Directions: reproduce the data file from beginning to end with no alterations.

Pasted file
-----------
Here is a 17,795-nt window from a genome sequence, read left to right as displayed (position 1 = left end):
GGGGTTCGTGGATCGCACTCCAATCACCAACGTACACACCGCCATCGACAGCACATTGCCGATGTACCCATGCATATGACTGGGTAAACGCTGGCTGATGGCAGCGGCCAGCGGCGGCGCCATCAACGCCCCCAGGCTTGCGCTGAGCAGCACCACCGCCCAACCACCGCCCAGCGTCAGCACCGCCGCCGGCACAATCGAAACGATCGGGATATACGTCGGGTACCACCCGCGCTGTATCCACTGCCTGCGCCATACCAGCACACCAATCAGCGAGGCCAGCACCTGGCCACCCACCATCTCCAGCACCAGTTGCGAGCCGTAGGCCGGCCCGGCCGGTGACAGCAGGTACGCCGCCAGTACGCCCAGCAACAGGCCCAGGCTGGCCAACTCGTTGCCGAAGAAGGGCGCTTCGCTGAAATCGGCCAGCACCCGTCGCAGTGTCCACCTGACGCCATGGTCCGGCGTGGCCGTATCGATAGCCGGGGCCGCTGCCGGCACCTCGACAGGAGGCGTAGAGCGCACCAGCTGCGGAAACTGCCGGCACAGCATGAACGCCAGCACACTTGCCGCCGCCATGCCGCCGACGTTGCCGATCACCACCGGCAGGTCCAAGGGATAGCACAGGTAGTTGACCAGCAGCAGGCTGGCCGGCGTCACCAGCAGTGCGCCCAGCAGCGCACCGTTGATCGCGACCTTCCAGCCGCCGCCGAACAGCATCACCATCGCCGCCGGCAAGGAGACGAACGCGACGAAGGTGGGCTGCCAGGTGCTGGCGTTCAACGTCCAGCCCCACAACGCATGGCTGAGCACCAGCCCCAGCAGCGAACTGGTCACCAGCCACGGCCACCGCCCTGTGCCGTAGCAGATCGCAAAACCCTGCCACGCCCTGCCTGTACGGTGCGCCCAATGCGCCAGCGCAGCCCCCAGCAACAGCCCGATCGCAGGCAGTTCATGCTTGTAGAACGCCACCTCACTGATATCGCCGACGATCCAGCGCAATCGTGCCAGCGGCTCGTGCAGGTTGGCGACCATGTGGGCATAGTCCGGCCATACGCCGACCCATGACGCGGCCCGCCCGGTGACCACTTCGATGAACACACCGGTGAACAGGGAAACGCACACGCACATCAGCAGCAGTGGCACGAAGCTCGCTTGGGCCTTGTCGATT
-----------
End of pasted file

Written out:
Here is a 17,795-nt window from a genome sequence, read left to right as displayed (position 1 = left end):
GGGGTTCGTGGATCGCACTCCAATCACCAACGTACACACCGCCATCGACAGCACATTGCCGATGTACCCATGCATATGACTGGGTAAACGCTGGCTGATGGCAGCGGCCAGCGGCGGCGCCATCAACGCCCCCAGGCTTGCGCTGAGCAGCACCACCGCCCAACCACCGCCCAGCGTCAGCACCGCCGCCGGCACAATCGAAACGATCGGGATATACGTCGGGTACCACCCGCGCTGTATCCACTGCCTGCGCCATACCAGCACACCAATCAGCGAGGCCAGCACCTGGCCACCCACCATCTCCAGCACCAGTTGCGAGCCGTAGGCCGGCCCGGCCGGTGACAGCAGGTACGCCGCCAGTACGCCCAGCAACAGGCCCAGGCTGGCCAACTCGTTGCCGAAGAAGGGCGCTTCGCTGAAATCGGCCAGCACCCGTCGCAGTGTCCACCTGACGCCATGGTCCGGCGTGGCCGTATCGATAGCCGGGGCCGCTGCCGGCACCTCGACAGGAGGCGTAGAGCGCACCAGCTGCGGAAACTGCCGGCACAGCATGAACGCCAGCACACTTGCCGCCGCCATGCCGCCGACGTTGCCGATCACCACCGGCAGGTCCAAGGGATAGCACAGGTAGTTGACCAGCAGCAGGCTGGCCGGCGTCACCAGCAGTGCGCCCAGCAGCGCACCGTTGATCGCGACCTTCCAGCCGCCGCCGAACAGCATCACCATCGCCGCCGGCAAGGAGACGAACGCGACGAAGGTGGGCTGCCAGGTGCTGGCGTTCAACGTCCAGCCCCACAACGCATGGCTGAGCACCAGCCCCAGCAGCGAACTGGTCACCAGCCACGGCCACCGCCCTGTGCCGTAGCAGATCGCAAAACCCTGCCACGCCCTGCCTGTACGGTGCGCCCAATGCGCCAGCGCAGCCCCCAGCAACAGCCCGATCGCAGGCAGTTCATGCTTGTAGAACGCCACCTCACTGATATCGCCGACGATCCAGCGCAATCGTGCCAGCGGCTCGTGCAGGTTGGCGACCATGTGGGCATAGTCCGGCCATACGCCGACCCATGACGCGGCCCGCCCGGTGACCACTTCGATGAACACACCGGTGAACAGGGAAACGCACACGCACATCAGCAGCAGTGGCACGAAGCTCGCTTGGGCCTTGTCGATT